Major external forces shaping the industry are drinking water quality regulations, competition, pressure to restructure, and source-water availability and quality. Other forces don t really operate on any predictable timeline, but regulations are a major force because they contain fixed dates by which compliance must be achieved.
Specific activities that utilities will be required to undertake to comply with SOWA regulations will vary greatly from one utility to the next. Compliance with different rules requires focus on different types of activities. Most rules involve some monitoring. Some involve optimization of existing treatment processes others involve installation of major new treatment equipment, and still others require strong management attention. The universe of systems subject to various rules is different, and generally less than 20 percent of systems subject to any rule are expected to undertake major capital investment to comply.
In addition to understanding system needs and external pressures, a critical self-assessment of the utility's internal technical, financial, and managerial capacity plays a key role in effective strategic planning. This type of analysis looks broadly across the utility to identify strengths and weaknesses in each element of capacity.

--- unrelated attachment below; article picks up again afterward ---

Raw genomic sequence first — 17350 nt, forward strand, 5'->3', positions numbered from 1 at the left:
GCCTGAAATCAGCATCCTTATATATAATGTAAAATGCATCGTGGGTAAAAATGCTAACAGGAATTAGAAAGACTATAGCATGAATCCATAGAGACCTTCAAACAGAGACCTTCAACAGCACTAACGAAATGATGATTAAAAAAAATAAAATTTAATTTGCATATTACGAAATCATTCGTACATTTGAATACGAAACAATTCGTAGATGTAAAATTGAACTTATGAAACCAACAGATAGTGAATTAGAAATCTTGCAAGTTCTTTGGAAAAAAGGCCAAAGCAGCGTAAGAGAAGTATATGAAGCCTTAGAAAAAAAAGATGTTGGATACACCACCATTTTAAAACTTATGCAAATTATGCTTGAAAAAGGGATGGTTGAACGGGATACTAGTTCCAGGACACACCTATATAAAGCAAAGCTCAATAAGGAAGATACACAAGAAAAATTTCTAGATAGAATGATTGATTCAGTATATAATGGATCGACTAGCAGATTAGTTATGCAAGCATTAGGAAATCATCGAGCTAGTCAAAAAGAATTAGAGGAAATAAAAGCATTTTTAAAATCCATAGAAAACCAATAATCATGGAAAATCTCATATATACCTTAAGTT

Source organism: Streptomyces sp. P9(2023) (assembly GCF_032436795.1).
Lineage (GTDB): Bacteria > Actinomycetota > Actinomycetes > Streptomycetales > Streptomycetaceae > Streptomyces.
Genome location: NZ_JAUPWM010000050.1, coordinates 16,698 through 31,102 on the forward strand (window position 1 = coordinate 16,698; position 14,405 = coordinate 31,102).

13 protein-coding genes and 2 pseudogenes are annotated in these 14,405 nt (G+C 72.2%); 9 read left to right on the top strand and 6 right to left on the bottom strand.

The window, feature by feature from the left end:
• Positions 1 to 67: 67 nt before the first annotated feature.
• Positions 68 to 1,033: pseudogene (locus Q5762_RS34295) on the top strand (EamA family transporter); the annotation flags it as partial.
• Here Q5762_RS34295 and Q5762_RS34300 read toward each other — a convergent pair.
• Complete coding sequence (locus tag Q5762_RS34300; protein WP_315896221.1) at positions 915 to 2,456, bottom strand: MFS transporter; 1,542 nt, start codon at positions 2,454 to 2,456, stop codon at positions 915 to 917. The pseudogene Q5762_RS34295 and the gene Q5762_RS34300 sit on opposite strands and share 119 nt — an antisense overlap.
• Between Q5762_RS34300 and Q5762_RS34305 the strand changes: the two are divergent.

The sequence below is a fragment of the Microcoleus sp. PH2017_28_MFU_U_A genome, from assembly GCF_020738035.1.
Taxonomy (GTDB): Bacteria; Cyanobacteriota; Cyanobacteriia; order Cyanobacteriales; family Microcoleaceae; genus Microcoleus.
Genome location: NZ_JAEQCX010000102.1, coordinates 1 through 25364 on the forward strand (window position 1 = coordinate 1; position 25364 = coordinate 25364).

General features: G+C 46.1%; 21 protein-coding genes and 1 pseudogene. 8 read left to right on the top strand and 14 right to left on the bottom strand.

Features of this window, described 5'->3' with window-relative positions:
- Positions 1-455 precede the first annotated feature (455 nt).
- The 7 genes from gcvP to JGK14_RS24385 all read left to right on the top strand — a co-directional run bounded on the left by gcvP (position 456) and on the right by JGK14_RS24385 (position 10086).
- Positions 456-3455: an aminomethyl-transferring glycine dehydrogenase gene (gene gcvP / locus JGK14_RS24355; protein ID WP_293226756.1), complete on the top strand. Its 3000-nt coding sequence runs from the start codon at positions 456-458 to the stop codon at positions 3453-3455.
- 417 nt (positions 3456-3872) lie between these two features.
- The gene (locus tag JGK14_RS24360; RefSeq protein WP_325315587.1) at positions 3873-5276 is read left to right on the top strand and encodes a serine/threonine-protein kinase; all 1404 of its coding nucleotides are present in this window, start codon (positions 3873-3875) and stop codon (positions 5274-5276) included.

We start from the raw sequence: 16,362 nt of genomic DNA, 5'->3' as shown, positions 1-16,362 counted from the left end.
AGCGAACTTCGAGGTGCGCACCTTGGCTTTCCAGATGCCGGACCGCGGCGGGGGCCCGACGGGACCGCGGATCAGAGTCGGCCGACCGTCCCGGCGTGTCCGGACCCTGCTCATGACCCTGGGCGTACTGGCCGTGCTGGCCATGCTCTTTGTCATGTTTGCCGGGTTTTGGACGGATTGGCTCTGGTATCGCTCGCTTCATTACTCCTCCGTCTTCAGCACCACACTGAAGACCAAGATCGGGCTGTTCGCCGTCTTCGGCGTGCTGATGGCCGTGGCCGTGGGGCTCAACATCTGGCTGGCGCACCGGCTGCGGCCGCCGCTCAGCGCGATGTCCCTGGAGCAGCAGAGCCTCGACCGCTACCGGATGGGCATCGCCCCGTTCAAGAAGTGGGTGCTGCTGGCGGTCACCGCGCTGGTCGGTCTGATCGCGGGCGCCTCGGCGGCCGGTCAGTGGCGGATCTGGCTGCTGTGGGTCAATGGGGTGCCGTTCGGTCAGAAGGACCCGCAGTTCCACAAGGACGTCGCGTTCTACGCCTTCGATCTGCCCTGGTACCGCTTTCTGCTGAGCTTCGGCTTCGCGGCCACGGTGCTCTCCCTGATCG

For technical capacity, key issues are source water adequacy, infrastructure adequacy, and operations and maintenance. For financial capacity, key issues are revenue sufficiency, creditworthiness and fiscal management and controls. Finally, for managerial capacity, the main issues are accountability, staffing and organization, and external linkages.
Defining the Service Horizon
Water systems need to know, and articulate, exactly what they want to do. What are their goals and priorities over time?
Looking across the system s planning horizon, what services does the utility want to offer? For a simplified framework, four basic functional areas of water service can be identified:
Treated water storage and distribution
Retail customer services
Water utilities play three distinct roles for each service function: governance (to ensure accountability), management (to ensure responsibility), and operations (to ensure performance) For planning purposes, these roles are separated because utilities are encouraged to think about different ways to fulfill them and the responsibilities they imply.
Many traditional water systems want to provide fully integrated services, including raw water supply and water treatment, and treated water distribution and retail services. Indeed, this is the traditional manner of providing service. However, it is increasingly important for planners to step back and consider how the utility should be involved in each aspect of service.